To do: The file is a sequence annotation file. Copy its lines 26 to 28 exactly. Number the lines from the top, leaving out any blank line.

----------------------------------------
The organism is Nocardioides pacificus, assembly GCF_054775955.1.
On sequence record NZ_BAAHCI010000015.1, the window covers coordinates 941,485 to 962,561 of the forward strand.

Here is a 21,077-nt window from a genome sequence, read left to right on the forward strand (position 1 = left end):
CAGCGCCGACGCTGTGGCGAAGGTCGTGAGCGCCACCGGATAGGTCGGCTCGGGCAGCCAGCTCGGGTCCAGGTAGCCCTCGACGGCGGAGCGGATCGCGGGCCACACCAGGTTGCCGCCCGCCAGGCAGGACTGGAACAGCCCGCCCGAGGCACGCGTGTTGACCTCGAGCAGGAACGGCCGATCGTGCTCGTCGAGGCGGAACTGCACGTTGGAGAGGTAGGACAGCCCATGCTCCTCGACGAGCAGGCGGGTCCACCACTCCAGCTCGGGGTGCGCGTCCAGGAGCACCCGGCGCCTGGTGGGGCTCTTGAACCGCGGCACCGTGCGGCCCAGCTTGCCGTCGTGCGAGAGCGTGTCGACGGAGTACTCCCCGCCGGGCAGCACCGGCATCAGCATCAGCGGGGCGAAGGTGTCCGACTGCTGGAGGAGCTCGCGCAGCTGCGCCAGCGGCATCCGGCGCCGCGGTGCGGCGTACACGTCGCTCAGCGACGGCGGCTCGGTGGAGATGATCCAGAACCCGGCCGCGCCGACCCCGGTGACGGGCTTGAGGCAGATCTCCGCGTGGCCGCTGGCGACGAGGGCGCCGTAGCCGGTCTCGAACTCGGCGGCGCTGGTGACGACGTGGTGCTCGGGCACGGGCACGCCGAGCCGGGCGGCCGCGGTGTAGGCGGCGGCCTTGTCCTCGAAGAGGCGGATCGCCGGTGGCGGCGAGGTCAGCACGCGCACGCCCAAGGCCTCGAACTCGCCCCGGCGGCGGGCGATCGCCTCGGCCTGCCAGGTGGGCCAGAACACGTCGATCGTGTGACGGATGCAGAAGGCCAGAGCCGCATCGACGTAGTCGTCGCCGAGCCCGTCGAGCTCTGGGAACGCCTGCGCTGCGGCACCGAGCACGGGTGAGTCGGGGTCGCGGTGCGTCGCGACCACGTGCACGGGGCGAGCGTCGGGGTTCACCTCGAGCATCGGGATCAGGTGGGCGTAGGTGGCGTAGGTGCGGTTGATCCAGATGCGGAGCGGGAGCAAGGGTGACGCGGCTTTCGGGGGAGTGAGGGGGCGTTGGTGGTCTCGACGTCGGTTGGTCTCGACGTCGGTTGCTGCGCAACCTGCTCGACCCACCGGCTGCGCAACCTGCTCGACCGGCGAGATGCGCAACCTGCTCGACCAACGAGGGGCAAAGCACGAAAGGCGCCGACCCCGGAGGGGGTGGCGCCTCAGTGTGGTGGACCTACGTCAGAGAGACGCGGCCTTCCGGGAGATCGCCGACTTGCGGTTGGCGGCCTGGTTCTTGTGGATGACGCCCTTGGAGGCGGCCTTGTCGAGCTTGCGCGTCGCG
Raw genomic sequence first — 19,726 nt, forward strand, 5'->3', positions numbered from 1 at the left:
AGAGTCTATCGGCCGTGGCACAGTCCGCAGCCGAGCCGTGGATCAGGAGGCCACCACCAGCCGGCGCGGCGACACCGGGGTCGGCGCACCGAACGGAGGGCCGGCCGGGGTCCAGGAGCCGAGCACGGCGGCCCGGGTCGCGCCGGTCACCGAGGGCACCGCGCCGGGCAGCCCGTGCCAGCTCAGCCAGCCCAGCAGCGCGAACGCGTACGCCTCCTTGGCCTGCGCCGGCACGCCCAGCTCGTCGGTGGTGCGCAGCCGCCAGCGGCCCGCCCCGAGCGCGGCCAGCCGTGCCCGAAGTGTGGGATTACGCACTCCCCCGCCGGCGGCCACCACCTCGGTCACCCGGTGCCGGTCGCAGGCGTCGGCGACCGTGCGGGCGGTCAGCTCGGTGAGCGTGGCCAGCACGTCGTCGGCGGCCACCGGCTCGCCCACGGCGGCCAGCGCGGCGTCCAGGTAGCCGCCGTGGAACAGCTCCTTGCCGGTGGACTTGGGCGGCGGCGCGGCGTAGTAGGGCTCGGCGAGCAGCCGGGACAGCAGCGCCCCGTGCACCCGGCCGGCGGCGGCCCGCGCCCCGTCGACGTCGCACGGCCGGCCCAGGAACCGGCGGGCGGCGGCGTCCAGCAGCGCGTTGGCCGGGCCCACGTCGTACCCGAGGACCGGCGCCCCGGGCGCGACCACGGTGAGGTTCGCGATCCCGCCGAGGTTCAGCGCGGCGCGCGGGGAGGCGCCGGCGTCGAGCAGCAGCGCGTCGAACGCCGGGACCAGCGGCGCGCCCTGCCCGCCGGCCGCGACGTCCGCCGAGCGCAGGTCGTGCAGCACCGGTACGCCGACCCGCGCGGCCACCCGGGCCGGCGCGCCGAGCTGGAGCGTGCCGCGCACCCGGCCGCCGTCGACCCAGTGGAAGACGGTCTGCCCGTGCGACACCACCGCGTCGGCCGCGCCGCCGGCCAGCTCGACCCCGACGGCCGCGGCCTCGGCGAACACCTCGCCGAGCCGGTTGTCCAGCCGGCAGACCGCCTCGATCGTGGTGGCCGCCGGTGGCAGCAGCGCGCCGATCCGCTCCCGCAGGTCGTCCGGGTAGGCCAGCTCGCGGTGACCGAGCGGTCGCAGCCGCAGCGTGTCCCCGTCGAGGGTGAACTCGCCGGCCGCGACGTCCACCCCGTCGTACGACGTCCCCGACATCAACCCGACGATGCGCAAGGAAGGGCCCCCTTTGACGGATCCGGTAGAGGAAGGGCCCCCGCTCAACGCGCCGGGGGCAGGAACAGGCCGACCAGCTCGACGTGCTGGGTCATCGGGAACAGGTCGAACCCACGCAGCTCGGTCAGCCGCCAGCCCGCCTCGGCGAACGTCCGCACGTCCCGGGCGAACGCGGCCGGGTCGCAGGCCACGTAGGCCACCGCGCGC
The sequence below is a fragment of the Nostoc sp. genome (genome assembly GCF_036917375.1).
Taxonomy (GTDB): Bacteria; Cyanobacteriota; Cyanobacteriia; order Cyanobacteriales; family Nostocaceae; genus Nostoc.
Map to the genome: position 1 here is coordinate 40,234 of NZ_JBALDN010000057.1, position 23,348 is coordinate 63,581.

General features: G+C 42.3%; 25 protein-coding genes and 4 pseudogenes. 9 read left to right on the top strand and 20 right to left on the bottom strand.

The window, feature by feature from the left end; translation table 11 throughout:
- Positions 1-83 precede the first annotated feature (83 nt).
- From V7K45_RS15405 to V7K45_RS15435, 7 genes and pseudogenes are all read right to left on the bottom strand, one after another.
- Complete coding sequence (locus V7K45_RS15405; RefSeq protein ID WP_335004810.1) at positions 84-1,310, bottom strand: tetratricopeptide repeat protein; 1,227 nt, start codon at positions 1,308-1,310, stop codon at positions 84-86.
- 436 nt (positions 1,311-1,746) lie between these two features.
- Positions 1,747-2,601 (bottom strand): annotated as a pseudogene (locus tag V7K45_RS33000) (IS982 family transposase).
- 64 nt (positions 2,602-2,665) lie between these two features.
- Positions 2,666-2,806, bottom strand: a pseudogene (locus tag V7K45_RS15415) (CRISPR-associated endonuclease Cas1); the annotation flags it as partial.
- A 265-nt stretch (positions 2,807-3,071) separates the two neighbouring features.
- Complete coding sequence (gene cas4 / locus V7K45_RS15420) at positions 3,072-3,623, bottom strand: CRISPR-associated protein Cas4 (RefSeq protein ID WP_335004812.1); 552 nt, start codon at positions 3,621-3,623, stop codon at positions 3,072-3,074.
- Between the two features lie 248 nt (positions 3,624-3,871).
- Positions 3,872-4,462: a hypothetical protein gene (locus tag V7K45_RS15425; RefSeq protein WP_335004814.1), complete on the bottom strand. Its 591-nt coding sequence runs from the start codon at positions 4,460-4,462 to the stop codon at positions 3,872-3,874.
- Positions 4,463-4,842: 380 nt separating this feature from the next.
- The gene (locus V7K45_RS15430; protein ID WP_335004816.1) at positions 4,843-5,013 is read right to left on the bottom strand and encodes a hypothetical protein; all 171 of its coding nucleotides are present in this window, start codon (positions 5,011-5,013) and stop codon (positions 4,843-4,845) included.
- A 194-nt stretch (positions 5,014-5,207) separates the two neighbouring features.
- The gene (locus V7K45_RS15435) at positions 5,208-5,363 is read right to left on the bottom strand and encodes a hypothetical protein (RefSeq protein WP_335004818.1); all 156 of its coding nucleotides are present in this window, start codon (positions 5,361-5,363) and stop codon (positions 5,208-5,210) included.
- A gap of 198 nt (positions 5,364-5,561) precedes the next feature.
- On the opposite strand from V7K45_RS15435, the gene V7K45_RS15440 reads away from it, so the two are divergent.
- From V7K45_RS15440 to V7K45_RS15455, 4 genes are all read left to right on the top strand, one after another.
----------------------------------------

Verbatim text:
- The gene (locus V7K45_RS15435) at positions 5,208-5,363 is read right to left on the bottom strand and encodes a hypothetical protein (RefSeq protein WP_335004818.1); all 156 of its coding nucleotides are present in this window, start codon (positions 5,361-5,363) and stop codon (positions 5,208-5,210) included.
- A gap of 198 nt (positions 5,364-5,561) precedes the next feature.
- On the opposite strand from V7K45_RS15435, the gene V7K45_RS15440 reads away from it, so the two are divergent.